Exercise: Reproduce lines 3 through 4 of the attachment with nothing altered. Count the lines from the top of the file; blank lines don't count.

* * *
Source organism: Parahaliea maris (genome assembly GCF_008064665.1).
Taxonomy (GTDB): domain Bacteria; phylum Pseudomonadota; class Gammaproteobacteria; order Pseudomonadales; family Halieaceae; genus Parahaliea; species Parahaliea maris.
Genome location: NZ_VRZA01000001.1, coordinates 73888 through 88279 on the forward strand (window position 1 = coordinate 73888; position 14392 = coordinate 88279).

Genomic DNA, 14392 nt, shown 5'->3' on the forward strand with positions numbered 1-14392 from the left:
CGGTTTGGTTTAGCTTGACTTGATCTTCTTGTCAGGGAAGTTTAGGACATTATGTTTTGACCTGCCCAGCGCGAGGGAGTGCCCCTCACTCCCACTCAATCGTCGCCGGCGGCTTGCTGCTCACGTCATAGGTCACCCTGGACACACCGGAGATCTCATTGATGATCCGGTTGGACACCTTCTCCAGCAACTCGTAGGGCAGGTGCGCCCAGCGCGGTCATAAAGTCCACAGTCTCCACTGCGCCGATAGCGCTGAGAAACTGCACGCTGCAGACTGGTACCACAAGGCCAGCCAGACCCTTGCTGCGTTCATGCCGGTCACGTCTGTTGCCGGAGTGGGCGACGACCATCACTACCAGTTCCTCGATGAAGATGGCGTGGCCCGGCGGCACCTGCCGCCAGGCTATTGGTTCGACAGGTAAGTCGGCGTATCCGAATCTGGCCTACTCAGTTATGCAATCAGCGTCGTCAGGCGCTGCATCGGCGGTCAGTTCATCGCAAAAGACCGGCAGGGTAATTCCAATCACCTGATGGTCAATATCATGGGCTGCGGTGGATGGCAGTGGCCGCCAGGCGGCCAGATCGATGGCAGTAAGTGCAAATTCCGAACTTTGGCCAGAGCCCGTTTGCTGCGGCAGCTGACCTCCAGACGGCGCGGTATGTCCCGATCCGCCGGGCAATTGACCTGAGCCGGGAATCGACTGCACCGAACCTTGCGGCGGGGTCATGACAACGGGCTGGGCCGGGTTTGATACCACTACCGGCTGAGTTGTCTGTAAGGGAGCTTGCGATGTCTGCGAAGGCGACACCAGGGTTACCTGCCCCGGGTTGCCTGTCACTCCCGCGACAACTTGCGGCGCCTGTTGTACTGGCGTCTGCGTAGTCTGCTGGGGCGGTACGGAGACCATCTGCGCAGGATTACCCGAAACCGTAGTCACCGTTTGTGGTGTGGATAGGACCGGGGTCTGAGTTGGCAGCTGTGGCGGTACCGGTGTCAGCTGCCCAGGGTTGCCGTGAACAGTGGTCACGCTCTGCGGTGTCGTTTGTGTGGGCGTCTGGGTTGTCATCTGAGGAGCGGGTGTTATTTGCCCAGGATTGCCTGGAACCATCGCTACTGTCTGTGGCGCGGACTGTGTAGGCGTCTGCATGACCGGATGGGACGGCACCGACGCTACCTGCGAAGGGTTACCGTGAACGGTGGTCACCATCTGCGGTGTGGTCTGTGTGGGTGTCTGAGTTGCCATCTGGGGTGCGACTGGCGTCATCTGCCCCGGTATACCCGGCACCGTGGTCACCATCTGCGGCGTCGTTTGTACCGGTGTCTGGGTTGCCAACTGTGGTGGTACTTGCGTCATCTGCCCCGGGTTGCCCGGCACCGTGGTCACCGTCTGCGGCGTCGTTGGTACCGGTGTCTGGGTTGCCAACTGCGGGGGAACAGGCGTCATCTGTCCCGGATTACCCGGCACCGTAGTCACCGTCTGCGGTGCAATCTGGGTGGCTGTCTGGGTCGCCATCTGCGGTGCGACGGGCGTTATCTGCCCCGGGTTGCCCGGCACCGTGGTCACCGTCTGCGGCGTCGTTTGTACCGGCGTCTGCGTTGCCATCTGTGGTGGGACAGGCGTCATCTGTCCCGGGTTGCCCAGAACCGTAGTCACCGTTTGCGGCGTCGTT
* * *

Genome location: NZ_VRZA01000001.1, coordinates 73888 through 88279 on the forward strand (window position 1 = coordinate 73888; position 14392 = coordinate 88279).

Genomic DNA, 14392 nt, shown 5'->3' on the forward strand with positions numbered 1-14392 from the left: